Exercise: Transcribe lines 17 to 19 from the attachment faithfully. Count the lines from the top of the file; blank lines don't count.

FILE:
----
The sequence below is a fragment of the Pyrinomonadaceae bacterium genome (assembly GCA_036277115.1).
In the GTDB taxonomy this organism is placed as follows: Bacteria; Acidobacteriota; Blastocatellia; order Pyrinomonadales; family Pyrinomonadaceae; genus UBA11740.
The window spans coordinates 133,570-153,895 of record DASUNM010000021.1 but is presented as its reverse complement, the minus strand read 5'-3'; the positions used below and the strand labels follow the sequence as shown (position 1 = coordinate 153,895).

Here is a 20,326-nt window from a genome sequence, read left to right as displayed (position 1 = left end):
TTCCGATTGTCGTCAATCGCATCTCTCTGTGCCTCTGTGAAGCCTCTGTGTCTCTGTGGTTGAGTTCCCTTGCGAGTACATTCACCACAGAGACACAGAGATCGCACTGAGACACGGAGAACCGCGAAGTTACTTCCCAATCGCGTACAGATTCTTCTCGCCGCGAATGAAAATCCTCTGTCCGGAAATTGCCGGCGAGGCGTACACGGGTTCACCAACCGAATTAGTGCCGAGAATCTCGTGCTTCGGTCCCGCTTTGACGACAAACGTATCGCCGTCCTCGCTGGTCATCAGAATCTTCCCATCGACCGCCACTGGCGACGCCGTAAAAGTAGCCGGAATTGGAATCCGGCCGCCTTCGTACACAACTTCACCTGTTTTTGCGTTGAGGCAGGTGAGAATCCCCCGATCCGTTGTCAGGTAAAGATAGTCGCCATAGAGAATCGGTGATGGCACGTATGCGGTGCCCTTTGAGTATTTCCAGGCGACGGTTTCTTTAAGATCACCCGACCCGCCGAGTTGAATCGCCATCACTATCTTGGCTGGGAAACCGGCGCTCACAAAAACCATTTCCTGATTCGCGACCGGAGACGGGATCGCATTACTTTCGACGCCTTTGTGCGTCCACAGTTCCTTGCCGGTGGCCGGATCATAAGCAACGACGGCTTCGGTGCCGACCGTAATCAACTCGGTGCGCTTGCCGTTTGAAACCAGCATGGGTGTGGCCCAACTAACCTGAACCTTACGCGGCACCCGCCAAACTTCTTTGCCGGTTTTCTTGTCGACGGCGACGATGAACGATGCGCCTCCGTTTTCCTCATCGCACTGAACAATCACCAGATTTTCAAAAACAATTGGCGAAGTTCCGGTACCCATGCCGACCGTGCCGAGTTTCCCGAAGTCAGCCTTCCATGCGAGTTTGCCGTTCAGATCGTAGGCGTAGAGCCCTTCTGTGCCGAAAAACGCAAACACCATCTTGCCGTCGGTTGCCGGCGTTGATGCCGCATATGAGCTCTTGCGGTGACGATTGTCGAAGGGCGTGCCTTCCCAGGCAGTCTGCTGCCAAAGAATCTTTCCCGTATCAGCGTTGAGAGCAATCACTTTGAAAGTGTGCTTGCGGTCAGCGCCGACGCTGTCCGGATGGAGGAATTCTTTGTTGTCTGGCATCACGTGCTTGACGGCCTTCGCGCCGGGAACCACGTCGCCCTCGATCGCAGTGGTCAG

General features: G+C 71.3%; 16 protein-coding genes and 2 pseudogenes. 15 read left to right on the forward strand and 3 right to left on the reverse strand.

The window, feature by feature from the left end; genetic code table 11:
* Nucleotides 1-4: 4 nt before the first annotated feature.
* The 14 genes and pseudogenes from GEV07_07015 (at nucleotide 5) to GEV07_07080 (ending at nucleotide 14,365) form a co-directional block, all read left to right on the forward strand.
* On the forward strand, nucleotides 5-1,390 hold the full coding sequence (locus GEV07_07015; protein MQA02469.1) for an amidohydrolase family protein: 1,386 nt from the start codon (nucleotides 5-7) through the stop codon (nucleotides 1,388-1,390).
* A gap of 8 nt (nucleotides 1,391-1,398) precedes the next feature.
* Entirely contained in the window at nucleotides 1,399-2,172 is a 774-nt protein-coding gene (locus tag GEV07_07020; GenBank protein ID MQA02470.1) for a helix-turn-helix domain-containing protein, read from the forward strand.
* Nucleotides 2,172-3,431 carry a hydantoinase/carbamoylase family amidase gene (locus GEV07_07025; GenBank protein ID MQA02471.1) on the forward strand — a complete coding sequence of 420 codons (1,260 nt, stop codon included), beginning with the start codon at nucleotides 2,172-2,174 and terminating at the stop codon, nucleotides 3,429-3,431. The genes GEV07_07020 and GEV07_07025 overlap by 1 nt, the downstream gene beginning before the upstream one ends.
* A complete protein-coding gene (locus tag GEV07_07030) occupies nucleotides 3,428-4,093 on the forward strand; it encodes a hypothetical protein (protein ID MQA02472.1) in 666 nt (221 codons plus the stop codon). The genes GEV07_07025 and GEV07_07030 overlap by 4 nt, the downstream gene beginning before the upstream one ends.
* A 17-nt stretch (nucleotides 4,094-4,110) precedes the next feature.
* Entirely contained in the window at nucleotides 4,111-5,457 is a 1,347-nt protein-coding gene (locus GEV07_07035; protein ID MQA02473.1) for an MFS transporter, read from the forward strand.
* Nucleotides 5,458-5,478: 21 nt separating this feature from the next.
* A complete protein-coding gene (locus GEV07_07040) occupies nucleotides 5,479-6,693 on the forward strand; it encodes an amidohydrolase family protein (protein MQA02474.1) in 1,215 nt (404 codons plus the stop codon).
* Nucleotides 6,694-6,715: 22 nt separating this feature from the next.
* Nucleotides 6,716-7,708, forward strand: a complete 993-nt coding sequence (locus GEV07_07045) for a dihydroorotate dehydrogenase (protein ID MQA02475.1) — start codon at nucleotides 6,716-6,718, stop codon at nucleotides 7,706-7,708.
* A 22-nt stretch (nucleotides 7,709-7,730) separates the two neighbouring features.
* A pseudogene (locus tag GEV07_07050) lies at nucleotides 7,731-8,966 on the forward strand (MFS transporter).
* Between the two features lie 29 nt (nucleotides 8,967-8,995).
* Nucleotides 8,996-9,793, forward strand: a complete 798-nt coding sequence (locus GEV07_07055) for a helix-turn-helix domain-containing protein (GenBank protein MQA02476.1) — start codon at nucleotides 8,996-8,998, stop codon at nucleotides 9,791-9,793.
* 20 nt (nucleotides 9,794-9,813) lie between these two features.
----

* Nucleotides 5,458-5,478: 21 nt separating this feature from the next.
* A complete protein-coding gene (locus GEV07_07040) occupies nucleotides 5,479-6,693 on the forward strand; it encodes an amidohydrolase family protein (protein MQA02474.1) in 1,215 nt (404 codons plus the stop codon).
* Nucleotides 6,694-6,715: 22 nt separating this feature from the next.